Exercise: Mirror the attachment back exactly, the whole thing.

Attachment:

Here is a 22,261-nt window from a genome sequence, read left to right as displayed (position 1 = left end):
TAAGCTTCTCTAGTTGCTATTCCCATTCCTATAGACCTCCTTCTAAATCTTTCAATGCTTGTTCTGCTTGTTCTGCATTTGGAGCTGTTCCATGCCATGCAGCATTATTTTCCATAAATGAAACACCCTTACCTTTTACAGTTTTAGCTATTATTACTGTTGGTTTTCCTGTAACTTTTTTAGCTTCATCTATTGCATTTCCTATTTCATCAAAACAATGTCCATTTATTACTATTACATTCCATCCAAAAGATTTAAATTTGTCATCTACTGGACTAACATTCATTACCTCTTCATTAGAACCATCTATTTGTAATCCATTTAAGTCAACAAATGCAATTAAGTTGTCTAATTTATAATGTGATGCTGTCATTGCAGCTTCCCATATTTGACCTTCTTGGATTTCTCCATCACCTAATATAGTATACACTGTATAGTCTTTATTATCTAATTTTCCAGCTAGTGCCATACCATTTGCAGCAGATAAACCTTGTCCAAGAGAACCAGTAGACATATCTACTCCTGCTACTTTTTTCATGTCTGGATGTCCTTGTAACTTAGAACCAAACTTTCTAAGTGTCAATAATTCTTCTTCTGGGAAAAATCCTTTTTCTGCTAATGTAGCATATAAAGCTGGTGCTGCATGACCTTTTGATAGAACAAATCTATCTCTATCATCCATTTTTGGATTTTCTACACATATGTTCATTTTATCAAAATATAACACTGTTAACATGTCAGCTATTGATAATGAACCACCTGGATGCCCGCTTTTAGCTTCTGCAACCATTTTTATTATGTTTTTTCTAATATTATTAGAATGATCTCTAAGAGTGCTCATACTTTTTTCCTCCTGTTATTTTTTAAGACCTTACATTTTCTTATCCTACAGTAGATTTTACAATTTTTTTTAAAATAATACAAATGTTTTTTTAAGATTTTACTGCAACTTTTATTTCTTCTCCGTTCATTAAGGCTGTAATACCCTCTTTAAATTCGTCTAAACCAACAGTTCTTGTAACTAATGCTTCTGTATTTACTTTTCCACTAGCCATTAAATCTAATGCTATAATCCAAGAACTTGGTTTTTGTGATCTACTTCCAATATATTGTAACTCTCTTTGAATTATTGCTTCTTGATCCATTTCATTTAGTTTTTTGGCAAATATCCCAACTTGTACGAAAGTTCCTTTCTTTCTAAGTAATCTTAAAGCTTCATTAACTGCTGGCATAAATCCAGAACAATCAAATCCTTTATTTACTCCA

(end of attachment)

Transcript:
Here is a 22,261-nt window from a genome sequence, read left to right as displayed (position 1 = left end):
TAAGCTTCTCTAGTTGCTATTCCCATTCCTATAGACCTCCTTCTAAATCTTTCAATGCTTGTTCTGCTTGTTCTGCATTTGGAGCTGTTCCATGCCATGCAGCATTATTTTCCATAAATGAAACACCCTTACCTTTTACAGTTTTAGCTATTATTACTGTTGGTTTTCCTGTAACTTTTTTAGCTTCATCTATTGCATTTCCTATTTCATCAAAACAATGTCCATTTATTACTATTACATTCCATCCAAAAGATTTAAATTTGTCATCTACTGGACTAACATTCATTACCTCTTCATTAGAACCATCTATTTGTAATCCATTTAAGTCAACAAATGCAATTAAGTTGTCTAATTTATAATGTGATGCTGTCATTGCAGCTTCCCATATTTGACCTTCTTGGATTTCTCCATCACCTAATATAGTATACACTGTATAGTCTTTATTATCTAATTTTCCAGCTAGTGCCATACCATTTGCAGCAGATAAACCTTGTCCAAGAGAACCAGTAGACATATCTACTCCTGCTACTTTTTTCATGTCTGGATGTCCTTGTAACTTAGAACCAAACTTTCTAAGTGTCAATAATTCTTCTTCTGGGAAAAATCCTTTTTCTGCTAATGTAGCATATAAAGCTGGTGCTGCATGACCTTTTGATAGAACAAATCTATCTCTATCATCCATTTTTGGATTTTCTACACATATGTTCATTTTATCAAAATATAACACTGTTAACATGTCAGCTATTGATAATGAACCACCTGGATGCCCGCTTTTAGCTTCTGCAACCATTTTTATTATGTTTTTTCTAATATTATTAGAATGATCTCTAAGAGTGCTCATACTTTTTTCCTCCTGTTATTTTTTAAGACCTTACATTTTCTTATCCTACAGTAGATTTTACAATTTTTTTTAAAATAATACAAATGTTTTTTTAAGATTTTACTGCAACTTTTATTTCTTCTCCGTTCATTAAGGCTGTAATACCCTCTTTAAATTCGTCTAAACCAACAGTTCTTGTAACTAATGCTTCTGTATTTACTTTTCCACTAGCCATTAAATCTAATGCTATAATCCAAGAACTTGGTTTTTGTGATCTACTTCCAATATATTGTAACTCTCTTTGAATTATTGCTTCTTGATCCATTTCATTTAGTTTTTTGGCAAATATCCCAACTTGTACGAAAGTTCCTTTCTTTCTAAGTAATCTTAAAGCTTCATTAACTGCTGGCATAAATCCAGAACAATCAAATCCTTTATTTACTCCA